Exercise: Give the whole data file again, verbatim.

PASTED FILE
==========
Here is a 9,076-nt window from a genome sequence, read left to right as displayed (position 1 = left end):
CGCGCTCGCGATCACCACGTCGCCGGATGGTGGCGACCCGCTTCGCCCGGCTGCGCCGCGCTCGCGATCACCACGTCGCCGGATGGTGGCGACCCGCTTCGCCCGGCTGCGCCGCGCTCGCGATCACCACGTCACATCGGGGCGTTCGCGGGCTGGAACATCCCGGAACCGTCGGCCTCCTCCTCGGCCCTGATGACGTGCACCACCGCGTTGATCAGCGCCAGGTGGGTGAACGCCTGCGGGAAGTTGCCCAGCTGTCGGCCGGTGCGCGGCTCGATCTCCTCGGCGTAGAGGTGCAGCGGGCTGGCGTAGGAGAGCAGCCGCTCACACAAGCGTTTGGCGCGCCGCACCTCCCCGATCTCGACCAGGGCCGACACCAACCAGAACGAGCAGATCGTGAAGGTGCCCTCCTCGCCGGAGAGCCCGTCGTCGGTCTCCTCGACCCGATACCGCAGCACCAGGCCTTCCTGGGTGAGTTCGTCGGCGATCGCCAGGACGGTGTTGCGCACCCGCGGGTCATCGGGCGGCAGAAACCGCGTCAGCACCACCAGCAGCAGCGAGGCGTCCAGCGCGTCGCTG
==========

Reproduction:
Here is a 9,076-nt window from a genome sequence, read left to right as displayed (position 1 = left end):
CGCGCTCGCGATCACCACGTCGCCGGATGGTGGCGACCCGCTTCGCCCGGCTGCGCCGCGCTCGCGATCACCACGTCGCCGGATGGTGGCGACCCGCTTCGCCCGGCTGCGCCGCGCTCGCGATCACCACGTCACATCGGGGCGTTCGCGGGCTGGAACATCCCGGAACCGTCGGCCTCCTCCTCGGCCCTGATGACGTGCACCACCGCGTTGATCAGCGCCAGGTGGGTGAACGCCTGCGGGAAGTTGCCCAGCTGTCGGCCGGTGCGCGGCTCGATCTCCTCGGCGTAGAGGTGCAGCGGGCTGGCGTAGGAGAGCAGCCGCTCACACAAGCGTTTGGCGCGCCGCACCTCCCCGATCTCGACCAGGGCCGACACCAACCAGAACGAGCAGATCGTGAAGGTGCCCTCCTCGCCGGAGAGCCCGTCGTCGGTCTCCTCGACCCGATACCGCAGCACCAGGCCTTCCTGGGTGAGTTCGTCGGCGATCGCCAGGACGGTGTTGCGCACCCGCGGGTCATCGGGCGGCAGAAACCGCGTCAGCACCACCAGCAGCAGCGAGGCGTCCAGCGCGTCGCTG